Alice Cooper says rock bands have lost the ability to shock people now because the world is such a scary place.
The 'Poison' singer's six-decade spanning career has been based on jaw-dropping stage antics with his concerts featuring snakes, guillotines, electric chairs and fake blood.
However, Alice believes the days of shock rock are over because when people turn on the news they get genuine frights from terrorism and gun violence.
In an interview with the Tampa Bay Times newspaper, he said: "I don't honestly believe that a rock band can shock an audience anymore. With ISIS, with people shooting cops, with cops shooting blacks - now CNN is so much more shocking than Rob Zombie or Marilyn Manson or Alice Cooper. It was easy to shock the audience in the 70s. Easy. Because we were much more wholesome. Now, with the Internet, it's literally impossible to shock an audience ... I mean, somebody just killed 50 people in a gay bar. That shocks me."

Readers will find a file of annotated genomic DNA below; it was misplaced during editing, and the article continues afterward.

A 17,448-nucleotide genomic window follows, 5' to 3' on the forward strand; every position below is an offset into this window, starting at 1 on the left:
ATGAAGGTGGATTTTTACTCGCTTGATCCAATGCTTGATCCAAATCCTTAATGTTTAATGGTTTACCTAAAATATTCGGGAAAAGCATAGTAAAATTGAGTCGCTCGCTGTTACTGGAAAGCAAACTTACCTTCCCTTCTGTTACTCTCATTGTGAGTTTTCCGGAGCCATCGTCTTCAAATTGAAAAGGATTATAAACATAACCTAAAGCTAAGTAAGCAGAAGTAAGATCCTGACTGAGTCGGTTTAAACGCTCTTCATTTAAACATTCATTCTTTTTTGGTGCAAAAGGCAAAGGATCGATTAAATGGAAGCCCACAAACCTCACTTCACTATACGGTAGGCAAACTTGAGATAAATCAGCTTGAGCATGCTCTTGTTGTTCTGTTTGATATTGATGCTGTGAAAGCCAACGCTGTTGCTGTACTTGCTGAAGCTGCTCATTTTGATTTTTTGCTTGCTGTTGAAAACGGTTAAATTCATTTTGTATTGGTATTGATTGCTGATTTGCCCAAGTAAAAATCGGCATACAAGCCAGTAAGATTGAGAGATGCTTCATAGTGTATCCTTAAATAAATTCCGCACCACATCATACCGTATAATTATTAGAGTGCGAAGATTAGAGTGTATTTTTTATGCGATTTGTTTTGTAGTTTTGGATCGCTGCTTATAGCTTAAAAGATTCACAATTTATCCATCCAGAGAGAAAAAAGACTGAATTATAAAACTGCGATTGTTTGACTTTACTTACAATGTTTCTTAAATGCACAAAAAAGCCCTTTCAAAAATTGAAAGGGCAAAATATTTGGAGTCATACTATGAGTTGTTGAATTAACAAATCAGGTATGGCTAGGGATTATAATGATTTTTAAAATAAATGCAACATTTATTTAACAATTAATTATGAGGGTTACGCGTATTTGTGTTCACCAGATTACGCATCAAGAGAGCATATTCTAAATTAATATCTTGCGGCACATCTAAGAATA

However, the 68-year-old musician does believe that teenagers can still appreciate the spectacle of great rock.
Alice - real name Vincent Furnier - is always surprised at how many young adults are at his gigs and he loves it when he sees them really enjoying his outrageous performances.
The rock legend - who is currently performing with his super-group Hollywood Vampires, which is also comprised of Johnny Depp - said: "I wanted Alice now to be this really over-the-top, arrogant, Alan Rickman type of villain. I wanted to be a supervillian with a sense of humour. And rock needed that, a really defined villain ... Kids do understand energy. They understand if a show is rock and roll, loud, energetic and in their face. That's what they get."